News Archive

Backstage Whispers overheard by Richard Andrews

Last updated : 17th September 2004

The Royal Shakespeare Company has announced next year's Stratford season, running from March to October. In the Royal Shakespeare Theatre, comedies performed in repertoire by a 44 strong ensemble: A Midsummer Night's Dream directed by Gregory Doran, Twelfth Night directed by Michael Boyd, The Comedy Of Errors directed by Nancy Meckler and As You Like It directed by Dominic Cooke. In the Swan, political dramas performed by a separate 28 strong ensemble: Thomas More partly written by Shakespeare, with Munday and Chettle, A New Way To Please You by Middleton, Rowley and Massinger, Believe What You Will by Massinger, Sejanus - His Fall by Jonson, and the world premiere of Speaking Like Magpies by Frank McGuinness. In The Other Place: Zinnie Harris's Solstice, and David Greig's The American Pilot, both contemporary parables that examine the forces shaping our world, plus a New Work Festival, which will include Fraser Grace's Breakfast With Mugabe, and Brett Neveu's Eric La Rue. The company is planning a Complete Works of Shakespeare Festival that will run in Stratford from April 2006 to April 2007, in which professional and amateur companies from around the world will be invited to take part, which will see the entire Shakespeare canon performed, including sonnets and poetry.

Those who prefer their performers to have four legs will be pleased to hear that Apassionata, which modestly bills itself as 'the greatest horse spectacular in the world' will open a three month UK tour at Wembley Arena on 2nd January. The show will feature thirty three stallions and one mare, from all five of the royal baroque horse breeds - Andalusian, Arabian, Friesian, Lipizzaner and Lusitano - demonstrating all kinds of horsemanship. These will include stunt riding, classical dressage, pas de deux and quadrilles, from Arabian Desert scenes to simulated Iberian bullfights, and from the court of imperial Vienna to Spanish cowboys performing elegant dances with their 'garrocha' poles. Further information can be found on the show's web site via the link from the Shows section of TheatreNet.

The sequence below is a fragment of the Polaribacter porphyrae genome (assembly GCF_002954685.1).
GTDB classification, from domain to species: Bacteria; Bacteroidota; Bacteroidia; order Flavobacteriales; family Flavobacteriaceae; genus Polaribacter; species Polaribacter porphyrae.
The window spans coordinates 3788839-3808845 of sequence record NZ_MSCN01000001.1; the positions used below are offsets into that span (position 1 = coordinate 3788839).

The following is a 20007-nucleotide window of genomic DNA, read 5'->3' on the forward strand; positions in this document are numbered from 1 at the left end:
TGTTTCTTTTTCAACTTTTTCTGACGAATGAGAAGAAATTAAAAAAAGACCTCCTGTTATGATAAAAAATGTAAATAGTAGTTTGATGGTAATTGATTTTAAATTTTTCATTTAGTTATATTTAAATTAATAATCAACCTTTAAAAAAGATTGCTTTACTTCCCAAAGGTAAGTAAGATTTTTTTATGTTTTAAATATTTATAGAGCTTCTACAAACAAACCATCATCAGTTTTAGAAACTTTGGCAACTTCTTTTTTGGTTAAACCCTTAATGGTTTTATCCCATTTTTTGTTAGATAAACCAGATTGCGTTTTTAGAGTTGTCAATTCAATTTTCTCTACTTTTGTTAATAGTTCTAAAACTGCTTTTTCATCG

The autumn season at the Bridewell Theatre includes Cosi, by Louis Nowra, a comedy about a naive student who finds himself attempting to lead a group of mental patients through rehearsals of Mozart's Cosi Fan Tutte without the music, directed by Andrew Miller, from 5th to 30th October; and We Could Be Heroes, written and performed by Richard Lumsden, as a struggling songwriter who finally gets to perform at a pop festival, but finds that things go awry, directed by Graham Gill, from 4th to 20th November.

Alan Bennett's The Lady In The Van receives its regional premiere on 2nd November, opening national tour at the Theatre Royal in Bath, starring Susan Hampshire, directed by Christopher Luscombe. Bennett appears as a character in the autobiographical story of an eccentric woman who lived in a caravan in his drive for fifteen years. It is a Theatre Royal Bath Production.

TheatreRadio, an internet radio station entirely devoted to musical theatre, featuring songs from shows both classic and contemporary, is now on air. It also includes information on musicals playing in the West End and on tour across the UK, and hopes to add live shows to include interviews. You can find TheatreRadio via the link form the Webcasts section of TheatreNet.